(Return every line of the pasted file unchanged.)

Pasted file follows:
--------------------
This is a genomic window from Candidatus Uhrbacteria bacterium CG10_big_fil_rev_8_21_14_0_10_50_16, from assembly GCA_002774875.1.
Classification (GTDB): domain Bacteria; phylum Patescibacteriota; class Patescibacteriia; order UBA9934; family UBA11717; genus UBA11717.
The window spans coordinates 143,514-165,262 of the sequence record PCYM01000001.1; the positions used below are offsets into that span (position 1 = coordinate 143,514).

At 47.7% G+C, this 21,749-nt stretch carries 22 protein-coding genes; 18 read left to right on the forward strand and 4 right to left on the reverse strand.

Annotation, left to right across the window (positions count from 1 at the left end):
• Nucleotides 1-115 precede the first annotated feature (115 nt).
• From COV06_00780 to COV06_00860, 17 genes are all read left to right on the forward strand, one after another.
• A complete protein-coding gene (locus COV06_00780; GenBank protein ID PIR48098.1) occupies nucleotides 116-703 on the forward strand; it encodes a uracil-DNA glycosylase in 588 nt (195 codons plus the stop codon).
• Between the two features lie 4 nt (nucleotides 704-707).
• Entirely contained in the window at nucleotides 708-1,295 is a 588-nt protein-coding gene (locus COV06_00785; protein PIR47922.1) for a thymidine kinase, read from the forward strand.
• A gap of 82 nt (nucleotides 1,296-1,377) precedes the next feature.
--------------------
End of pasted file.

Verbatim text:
This is a genomic window from Candidatus Uhrbacteria bacterium CG10_big_fil_rev_8_21_14_0_10_50_16, from assembly GCA_002774875.1.
Classification (GTDB): domain Bacteria; phylum Patescibacteriota; class Patescibacteriia; order UBA9934; family UBA11717; genus UBA11717.
The window spans coordinates 143,514-165,262 of the sequence record PCYM01000001.1; the positions used below are offsets into that span (position 1 = coordinate 143,514).

At 47.7% G+C, this 21,749-nt stretch carries 22 protein-coding genes; 18 read left to right on the forward strand and 4 right to left on the reverse strand.

Annotation, left to right across the window (positions count from 1 at the left end):
• Nucleotides 1-115 precede the first annotated feature (115 nt).
• From COV06_00780 to COV06_00860, 17 genes are all read left to right on the forward strand, one after another.
• A complete protein-coding gene (locus COV06_00780; GenBank protein ID PIR48098.1) occupies nucleotides 116-703 on the forward strand; it encodes a uracil-DNA glycosylase in 588 nt (195 codons plus the stop codon).
• Between the two features lie 4 nt (nucleotides 704-707).
• Entirely contained in the window at nucleotides 708-1,295 is a 588-nt protein-coding gene (locus COV06_00785; protein PIR47922.1) for a thymidine kinase, read from the forward strand.
• A gap of 82 nt (nucleotides 1,296-1,377) precedes the next feature.